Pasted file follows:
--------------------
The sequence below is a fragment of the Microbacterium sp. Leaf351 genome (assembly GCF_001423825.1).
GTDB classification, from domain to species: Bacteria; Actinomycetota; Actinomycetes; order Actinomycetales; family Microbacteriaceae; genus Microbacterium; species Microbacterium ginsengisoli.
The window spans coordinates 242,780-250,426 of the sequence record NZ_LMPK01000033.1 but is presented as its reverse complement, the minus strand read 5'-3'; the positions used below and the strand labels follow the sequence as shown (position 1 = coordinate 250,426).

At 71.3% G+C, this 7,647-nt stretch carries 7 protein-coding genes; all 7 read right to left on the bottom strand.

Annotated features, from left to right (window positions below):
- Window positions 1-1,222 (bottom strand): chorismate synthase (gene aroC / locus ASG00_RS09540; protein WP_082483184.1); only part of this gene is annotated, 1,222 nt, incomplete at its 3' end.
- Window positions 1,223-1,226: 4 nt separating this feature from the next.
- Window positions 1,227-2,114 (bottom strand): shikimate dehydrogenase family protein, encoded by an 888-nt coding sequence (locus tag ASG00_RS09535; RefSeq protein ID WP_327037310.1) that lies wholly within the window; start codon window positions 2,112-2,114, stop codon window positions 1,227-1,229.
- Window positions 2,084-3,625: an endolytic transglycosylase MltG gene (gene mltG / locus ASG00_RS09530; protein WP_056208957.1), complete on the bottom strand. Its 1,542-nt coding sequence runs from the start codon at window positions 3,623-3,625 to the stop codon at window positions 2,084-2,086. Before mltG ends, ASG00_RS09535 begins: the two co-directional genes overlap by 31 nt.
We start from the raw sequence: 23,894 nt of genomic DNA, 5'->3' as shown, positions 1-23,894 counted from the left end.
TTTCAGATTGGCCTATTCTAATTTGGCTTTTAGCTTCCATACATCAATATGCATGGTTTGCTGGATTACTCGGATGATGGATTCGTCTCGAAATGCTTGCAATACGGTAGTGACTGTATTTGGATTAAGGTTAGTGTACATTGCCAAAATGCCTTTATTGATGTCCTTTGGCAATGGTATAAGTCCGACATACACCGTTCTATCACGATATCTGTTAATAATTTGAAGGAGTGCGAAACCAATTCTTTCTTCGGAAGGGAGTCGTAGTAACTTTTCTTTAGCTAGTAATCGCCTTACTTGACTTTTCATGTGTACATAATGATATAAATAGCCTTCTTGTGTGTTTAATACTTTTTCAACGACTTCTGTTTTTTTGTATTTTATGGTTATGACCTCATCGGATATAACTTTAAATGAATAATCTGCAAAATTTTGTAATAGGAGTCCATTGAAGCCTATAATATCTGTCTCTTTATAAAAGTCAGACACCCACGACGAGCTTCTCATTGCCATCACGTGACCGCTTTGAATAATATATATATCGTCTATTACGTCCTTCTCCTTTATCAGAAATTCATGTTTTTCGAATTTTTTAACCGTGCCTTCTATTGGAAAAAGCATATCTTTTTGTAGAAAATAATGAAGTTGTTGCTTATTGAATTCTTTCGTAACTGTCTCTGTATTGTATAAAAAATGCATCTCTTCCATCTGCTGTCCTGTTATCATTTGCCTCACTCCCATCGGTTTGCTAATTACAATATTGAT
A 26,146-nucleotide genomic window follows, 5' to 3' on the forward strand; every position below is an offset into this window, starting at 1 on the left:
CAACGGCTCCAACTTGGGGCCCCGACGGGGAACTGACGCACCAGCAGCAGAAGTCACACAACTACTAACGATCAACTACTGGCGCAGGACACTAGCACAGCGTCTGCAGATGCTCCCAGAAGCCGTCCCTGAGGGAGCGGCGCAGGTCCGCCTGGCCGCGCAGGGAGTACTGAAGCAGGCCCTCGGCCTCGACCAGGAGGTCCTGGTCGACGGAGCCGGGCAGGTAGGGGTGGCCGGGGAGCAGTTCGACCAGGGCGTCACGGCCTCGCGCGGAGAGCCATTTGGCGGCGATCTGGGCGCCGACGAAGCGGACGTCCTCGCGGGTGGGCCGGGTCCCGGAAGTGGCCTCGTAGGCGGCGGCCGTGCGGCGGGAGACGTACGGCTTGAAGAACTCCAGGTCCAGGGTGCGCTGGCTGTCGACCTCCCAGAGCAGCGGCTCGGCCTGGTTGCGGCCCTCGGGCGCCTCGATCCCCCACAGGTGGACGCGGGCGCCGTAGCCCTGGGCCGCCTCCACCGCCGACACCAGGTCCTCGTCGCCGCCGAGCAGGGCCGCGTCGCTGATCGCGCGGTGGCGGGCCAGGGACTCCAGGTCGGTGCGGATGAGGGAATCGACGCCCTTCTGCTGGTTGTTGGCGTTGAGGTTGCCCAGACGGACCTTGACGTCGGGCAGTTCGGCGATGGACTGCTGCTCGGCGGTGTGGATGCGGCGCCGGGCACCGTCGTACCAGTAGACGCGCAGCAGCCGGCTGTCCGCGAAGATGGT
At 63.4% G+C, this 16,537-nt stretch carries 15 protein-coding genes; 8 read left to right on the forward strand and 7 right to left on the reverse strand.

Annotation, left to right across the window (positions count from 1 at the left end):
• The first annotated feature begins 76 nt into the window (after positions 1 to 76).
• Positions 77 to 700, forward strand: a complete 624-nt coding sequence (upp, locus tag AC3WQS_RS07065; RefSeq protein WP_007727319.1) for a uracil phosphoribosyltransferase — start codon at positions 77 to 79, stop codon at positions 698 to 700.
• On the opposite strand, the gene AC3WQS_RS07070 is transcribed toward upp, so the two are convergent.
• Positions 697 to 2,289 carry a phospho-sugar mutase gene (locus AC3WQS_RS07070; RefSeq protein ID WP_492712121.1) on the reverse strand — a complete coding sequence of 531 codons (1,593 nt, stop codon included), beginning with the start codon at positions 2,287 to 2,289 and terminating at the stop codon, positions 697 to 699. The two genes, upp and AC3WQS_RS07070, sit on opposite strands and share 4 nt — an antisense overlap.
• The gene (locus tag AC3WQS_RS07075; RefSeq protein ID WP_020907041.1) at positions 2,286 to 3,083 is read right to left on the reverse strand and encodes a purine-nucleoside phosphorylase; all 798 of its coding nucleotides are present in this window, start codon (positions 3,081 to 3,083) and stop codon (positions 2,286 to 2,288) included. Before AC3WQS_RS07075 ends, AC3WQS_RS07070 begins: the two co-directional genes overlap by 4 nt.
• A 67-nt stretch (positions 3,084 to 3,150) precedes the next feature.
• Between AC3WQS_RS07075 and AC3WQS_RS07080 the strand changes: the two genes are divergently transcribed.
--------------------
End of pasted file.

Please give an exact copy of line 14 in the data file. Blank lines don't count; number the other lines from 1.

At 63.4% G+C, this 16,537-nt stretch carries 15 protein-coding genes; 8 read left to right on the forward strand and 7 right to left on the reverse strand.